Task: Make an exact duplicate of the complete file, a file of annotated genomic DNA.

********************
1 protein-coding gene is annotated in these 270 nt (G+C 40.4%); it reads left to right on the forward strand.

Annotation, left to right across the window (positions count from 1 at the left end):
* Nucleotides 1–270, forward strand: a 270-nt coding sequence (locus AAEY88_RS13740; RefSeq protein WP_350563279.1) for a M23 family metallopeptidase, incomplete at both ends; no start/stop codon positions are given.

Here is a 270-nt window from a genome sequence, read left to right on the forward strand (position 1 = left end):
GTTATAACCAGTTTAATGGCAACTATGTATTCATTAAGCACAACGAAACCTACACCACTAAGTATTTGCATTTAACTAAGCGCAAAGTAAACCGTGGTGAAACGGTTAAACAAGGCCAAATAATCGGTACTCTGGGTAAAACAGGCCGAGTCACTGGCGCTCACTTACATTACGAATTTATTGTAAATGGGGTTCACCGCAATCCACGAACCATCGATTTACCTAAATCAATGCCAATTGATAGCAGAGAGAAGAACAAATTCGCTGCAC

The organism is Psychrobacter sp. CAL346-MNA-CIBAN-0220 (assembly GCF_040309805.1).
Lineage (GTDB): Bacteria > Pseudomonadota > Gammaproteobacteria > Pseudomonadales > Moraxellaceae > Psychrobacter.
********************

1 protein-coding gene is annotated in these 270 nt (G+C 40.4%); it reads left to right on the forward strand.

Annotation, left to right across the window (positions count from 1 at the left end):
* Nucleotides 1–270, forward strand: a 270-nt coding sequence (locus AAEY88_RS13740; RefSeq protein WP_350563279.1) for a M23 family metallopeptidase, incomplete at both ends; no start/stop codon positions are given.

Here is a 270-nt window from a genome sequence, read left to right on the forward strand (position 1 = left end):
GTTATAACCAGTTTAATGGCAACTATGTATTCATTAAGCACAACGAAACCTACACCACTAAGTATTTGCATTTAACTAAGCGCAAAGTAAACCGTGGTGAAACGGTTAAACAAGGCCAAATAATCGGTACTCTGGGTAAAACAGGCCGAGTCACTGGCGCTCACTTACATTACGAATTTATTGTAAATGGGGTTCACCGCAATCCACGAACCATCGATTTACCTAAATCAATGCCAATTGATAGCAGAGAGAAGAACAAATTCGCTGCAC

The organism is Psychrobacter sp. CAL346-MNA-CIBAN-0220 (assembly GCF_040309805.1).
Lineage (GTDB): Bacteria > Pseudomonadota > Gammaproteobacteria > Pseudomonadales > Moraxellaceae > Psychrobacter.